Until Our Hearts Break

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Image on Cloth [Rosemary Kearney]
There will be no redemption until our hearts connect to the heart-break of our world. And we can learn from those in Africa, cradle of our origins, who are in touch with the horror and the embrace, forgiveness, emptying via the body and soul that brings healing.

A Rwandan talking to a western writer about his experience with western mental health and depression said: “We had a lot of trouble with western mental health workers who came here immediately after the genocide and we had to ask some of them to leave. They came and their practice did not involve being outside in the sun where you begin to feel better, there was no music or drumming to get your blood flowing again, there was no sense that everyone had taken the day off so that the entire community could come together to try to lift you up and bring you back to joy, there was no acknowledgement of the depression as something invasive and external that could actually be cast out again. Instead they would take people one at a time into these dingy little rooms and have them sit around for an hour or so and talk about bad things that had happened to them. We had to ask them to leave.”[1]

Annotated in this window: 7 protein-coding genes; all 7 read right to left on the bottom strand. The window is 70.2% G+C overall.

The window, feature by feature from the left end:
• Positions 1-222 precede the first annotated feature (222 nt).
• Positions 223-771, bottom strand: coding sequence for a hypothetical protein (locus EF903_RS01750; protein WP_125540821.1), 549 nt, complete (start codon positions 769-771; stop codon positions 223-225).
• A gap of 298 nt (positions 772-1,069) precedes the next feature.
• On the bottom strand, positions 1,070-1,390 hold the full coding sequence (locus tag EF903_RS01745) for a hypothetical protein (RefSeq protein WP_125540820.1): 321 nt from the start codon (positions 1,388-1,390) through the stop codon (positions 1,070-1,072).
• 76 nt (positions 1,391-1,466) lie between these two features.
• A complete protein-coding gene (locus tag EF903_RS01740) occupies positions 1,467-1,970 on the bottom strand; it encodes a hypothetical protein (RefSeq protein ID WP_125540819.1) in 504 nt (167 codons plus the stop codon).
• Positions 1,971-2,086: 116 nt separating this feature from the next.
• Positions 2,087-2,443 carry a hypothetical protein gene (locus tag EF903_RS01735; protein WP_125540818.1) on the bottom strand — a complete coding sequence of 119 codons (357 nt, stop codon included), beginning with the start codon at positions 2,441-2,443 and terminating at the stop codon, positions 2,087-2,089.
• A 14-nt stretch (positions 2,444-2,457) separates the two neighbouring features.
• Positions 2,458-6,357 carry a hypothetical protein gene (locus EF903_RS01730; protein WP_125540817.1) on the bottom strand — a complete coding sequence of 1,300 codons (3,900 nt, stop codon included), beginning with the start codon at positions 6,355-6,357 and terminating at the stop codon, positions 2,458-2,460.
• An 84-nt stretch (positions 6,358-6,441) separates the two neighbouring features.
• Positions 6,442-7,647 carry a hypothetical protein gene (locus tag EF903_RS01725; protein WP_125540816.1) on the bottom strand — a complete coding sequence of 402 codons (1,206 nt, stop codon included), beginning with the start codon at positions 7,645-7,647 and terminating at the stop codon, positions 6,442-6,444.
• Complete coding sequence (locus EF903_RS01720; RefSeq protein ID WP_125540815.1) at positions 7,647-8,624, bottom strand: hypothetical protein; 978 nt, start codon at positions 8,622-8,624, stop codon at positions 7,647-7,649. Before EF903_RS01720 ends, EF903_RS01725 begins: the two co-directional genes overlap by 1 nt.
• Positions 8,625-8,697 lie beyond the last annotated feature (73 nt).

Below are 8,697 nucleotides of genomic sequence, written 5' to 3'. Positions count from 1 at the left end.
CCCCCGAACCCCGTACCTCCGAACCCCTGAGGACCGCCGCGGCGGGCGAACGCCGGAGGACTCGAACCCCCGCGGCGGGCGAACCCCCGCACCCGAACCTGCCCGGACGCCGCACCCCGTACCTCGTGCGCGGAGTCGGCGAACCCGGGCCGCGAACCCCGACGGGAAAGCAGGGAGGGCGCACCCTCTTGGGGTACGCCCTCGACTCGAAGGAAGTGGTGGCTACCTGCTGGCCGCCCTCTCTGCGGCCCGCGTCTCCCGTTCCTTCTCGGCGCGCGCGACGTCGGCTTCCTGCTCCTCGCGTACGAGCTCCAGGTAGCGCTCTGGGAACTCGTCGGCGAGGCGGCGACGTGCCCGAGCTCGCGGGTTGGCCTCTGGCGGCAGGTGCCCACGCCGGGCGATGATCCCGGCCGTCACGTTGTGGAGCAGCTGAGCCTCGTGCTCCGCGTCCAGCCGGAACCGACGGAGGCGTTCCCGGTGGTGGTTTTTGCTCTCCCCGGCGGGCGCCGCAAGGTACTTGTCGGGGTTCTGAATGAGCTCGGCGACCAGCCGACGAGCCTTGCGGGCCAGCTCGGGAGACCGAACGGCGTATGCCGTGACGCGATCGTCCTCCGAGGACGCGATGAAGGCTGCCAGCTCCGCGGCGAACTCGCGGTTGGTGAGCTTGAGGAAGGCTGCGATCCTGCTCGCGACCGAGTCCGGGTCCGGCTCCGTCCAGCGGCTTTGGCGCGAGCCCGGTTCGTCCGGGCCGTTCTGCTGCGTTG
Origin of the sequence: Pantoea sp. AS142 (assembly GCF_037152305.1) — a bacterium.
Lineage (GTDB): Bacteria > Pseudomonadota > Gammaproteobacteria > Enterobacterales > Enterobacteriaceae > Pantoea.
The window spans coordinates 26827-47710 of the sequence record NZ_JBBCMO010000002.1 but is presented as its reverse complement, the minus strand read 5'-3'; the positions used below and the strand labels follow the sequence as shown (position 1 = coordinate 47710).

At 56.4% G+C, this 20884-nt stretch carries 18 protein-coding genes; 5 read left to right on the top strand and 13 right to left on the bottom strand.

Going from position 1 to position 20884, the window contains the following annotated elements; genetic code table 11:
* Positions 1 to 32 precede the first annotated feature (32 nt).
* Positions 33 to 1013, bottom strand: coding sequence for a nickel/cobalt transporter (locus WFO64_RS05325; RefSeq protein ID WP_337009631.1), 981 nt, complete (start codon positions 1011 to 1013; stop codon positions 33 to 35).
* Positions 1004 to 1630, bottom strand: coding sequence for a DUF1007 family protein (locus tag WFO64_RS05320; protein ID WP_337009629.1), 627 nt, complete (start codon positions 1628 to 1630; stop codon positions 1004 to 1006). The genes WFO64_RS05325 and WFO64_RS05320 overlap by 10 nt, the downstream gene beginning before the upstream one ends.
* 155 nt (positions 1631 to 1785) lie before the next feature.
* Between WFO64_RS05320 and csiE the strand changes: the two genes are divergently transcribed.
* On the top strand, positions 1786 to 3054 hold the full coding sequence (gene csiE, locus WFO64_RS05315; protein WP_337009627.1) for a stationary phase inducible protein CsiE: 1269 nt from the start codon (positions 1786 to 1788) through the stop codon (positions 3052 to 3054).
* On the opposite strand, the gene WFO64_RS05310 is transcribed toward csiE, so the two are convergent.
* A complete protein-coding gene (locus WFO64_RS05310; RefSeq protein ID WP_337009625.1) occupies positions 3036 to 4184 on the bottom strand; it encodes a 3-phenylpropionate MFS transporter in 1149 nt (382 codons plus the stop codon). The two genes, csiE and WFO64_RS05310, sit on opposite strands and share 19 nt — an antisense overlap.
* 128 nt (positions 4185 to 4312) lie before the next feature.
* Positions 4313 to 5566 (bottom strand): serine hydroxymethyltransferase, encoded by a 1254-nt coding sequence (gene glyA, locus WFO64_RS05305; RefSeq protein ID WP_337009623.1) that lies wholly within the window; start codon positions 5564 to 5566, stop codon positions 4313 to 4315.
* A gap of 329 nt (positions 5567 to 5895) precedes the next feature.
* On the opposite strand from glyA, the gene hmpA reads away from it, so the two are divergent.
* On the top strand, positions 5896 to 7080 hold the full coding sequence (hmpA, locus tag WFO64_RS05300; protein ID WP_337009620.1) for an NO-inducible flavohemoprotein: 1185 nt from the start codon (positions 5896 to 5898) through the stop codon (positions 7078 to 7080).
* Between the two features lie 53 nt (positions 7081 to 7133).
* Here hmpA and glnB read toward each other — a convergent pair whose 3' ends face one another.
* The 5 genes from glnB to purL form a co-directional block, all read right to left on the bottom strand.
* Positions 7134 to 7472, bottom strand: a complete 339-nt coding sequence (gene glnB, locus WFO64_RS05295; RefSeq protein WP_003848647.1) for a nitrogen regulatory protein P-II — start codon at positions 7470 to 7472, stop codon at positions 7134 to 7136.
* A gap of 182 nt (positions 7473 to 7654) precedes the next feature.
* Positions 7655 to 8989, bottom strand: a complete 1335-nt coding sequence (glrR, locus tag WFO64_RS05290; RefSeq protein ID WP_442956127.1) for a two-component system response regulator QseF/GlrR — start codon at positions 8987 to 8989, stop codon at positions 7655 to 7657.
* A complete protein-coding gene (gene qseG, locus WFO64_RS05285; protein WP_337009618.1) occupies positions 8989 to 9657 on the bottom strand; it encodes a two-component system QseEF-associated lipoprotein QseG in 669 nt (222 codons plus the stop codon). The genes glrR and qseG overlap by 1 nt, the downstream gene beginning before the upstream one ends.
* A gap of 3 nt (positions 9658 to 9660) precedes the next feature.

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I sob in anguish as I listen to eMarabini, a traditional Xhosa song about an orphan. The song asks: “Who will look after this child, for it is truly without parents?”  eMarabini can be sung with new meaning today all over the world as we collectively become orphans both literal and in our souls.  Listen with your heart and you will howl, ululate, cry for us all.


The feeling behind this song is driven by a sense of hope. As it has been sung to win past struggles of apartheid and slavery, it is now sung to overcome present struggle. It captures the “radical wisdom” of being as if without memory or desire: The “purification of memory and the “prayer of no experience that Constance Fitzgerald talks about in From Impasse to Prophetic Hope: Crisis of Memory.

Ukuthula which means Peace also brings about this purification of memory. It is beyond experience, peace in the face of difference which is the gift of the Holy Spirit.

 

Other words in the song capture this Prophetic Hope in the very worst of lived experience so that it becomes the “prayer of no experience:-  Usindiso – Redemption         Ukubonga – Praise    Ukutholwa – Faith    Ukunqoba – Victory   Induduzo – Comfort

Let us take one and other by the hand and sing our heart-break togetHer: She who holds all things in the heart of Hearts where the fire and the rose are one.

 

[1] From The Moth podcast, Notes on an Exorcism.

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